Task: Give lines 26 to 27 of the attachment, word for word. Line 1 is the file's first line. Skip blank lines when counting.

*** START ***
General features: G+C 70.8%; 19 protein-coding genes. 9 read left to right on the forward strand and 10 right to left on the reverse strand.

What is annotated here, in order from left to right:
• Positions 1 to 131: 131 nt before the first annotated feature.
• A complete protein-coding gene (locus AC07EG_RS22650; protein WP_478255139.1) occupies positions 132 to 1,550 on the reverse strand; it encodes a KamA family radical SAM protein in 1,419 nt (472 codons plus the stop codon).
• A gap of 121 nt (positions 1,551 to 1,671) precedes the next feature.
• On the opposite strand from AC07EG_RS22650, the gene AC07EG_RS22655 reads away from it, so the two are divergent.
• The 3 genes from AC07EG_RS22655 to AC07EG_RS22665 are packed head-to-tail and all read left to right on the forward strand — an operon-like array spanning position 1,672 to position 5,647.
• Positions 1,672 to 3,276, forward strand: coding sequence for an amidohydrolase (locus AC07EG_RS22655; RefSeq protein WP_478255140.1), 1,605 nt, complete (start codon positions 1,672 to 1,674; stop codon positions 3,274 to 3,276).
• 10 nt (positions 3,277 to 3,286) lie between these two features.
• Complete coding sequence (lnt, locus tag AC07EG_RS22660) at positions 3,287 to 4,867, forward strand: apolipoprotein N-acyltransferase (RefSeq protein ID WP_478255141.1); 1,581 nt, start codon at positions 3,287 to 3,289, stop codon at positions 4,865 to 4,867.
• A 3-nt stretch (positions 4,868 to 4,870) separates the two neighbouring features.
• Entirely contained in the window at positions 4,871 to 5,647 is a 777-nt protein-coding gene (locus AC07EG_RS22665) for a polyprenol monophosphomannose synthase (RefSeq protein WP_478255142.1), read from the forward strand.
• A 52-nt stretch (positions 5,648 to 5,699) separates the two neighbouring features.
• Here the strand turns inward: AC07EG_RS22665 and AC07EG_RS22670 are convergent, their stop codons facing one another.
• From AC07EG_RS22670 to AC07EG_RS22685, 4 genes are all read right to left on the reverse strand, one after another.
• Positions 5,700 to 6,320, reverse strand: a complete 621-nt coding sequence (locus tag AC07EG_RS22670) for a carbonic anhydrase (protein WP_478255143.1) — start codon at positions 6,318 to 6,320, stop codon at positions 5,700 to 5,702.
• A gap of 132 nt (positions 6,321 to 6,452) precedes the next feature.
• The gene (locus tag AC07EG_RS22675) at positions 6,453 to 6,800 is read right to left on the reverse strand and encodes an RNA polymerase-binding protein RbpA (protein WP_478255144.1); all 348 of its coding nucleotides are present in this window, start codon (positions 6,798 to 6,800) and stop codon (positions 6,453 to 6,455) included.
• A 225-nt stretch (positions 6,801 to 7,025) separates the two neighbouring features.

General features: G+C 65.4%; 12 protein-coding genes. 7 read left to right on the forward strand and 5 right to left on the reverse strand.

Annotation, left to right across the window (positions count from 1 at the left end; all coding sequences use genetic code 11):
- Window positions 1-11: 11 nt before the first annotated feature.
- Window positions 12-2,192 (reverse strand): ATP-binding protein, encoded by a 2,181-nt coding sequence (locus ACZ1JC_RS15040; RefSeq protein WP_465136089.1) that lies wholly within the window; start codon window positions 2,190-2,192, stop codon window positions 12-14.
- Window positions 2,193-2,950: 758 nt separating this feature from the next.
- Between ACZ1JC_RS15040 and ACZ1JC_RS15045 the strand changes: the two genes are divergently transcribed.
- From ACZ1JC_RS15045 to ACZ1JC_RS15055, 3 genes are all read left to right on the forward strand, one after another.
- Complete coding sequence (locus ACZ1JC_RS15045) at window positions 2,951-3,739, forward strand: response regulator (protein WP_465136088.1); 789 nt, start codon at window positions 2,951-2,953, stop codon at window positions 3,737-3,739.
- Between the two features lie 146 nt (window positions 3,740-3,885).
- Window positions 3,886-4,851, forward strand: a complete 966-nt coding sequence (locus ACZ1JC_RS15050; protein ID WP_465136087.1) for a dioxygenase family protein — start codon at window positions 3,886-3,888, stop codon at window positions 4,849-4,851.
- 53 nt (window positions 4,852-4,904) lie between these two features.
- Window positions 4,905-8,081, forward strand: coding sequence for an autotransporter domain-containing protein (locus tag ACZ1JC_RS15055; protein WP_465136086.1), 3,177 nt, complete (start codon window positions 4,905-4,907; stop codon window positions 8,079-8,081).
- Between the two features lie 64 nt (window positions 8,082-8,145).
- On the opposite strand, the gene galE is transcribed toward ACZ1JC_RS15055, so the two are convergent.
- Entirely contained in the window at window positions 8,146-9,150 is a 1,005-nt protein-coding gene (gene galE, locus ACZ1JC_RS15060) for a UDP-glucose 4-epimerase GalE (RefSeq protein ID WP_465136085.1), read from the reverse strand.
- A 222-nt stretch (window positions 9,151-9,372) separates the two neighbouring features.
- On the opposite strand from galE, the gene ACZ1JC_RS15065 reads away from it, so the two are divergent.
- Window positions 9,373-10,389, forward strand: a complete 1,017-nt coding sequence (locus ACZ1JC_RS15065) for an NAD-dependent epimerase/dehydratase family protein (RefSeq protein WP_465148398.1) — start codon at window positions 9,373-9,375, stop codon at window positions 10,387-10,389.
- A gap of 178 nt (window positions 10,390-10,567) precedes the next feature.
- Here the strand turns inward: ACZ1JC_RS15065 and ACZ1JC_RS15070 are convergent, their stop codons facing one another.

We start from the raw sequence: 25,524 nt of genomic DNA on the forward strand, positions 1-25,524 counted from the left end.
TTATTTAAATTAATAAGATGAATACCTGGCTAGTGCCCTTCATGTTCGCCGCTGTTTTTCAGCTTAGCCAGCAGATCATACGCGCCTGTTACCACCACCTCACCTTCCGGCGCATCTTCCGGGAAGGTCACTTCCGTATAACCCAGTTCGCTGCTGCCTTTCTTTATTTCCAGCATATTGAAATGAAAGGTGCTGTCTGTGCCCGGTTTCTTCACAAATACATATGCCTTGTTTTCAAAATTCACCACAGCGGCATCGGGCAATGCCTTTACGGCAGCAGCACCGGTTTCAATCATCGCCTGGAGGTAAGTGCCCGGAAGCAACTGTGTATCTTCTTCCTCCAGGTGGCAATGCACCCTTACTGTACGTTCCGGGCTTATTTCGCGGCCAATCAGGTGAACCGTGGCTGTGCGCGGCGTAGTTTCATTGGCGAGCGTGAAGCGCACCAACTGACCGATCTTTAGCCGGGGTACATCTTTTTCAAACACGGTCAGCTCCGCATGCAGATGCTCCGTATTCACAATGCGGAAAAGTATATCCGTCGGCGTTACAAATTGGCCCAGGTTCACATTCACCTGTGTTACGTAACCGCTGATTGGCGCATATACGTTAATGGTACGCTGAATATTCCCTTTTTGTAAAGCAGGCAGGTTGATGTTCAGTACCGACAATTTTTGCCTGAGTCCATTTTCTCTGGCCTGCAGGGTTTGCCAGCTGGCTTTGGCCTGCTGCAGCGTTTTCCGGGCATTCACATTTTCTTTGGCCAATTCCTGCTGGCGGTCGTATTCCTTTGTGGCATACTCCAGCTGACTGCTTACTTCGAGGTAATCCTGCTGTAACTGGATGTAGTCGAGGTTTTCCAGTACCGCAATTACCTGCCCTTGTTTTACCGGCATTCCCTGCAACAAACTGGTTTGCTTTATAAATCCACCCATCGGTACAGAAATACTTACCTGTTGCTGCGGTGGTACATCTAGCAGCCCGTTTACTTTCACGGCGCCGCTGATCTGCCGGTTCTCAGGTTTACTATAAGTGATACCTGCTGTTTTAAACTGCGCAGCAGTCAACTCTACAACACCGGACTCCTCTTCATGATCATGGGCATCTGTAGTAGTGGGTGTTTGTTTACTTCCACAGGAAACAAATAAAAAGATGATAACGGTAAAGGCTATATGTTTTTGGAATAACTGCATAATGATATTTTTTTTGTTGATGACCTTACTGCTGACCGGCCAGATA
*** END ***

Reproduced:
- From ACZ1JC_RS15045 to ACZ1JC_RS15055, 3 genes are all read left to right on the forward strand, one after another.
- Complete coding sequence (locus ACZ1JC_RS15045) at window positions 2,951-3,739, forward strand: response regulator (protein WP_465136088.1); 789 nt, start codon at window positions 2,951-2,953, stop codon at window positions 3,737-3,739.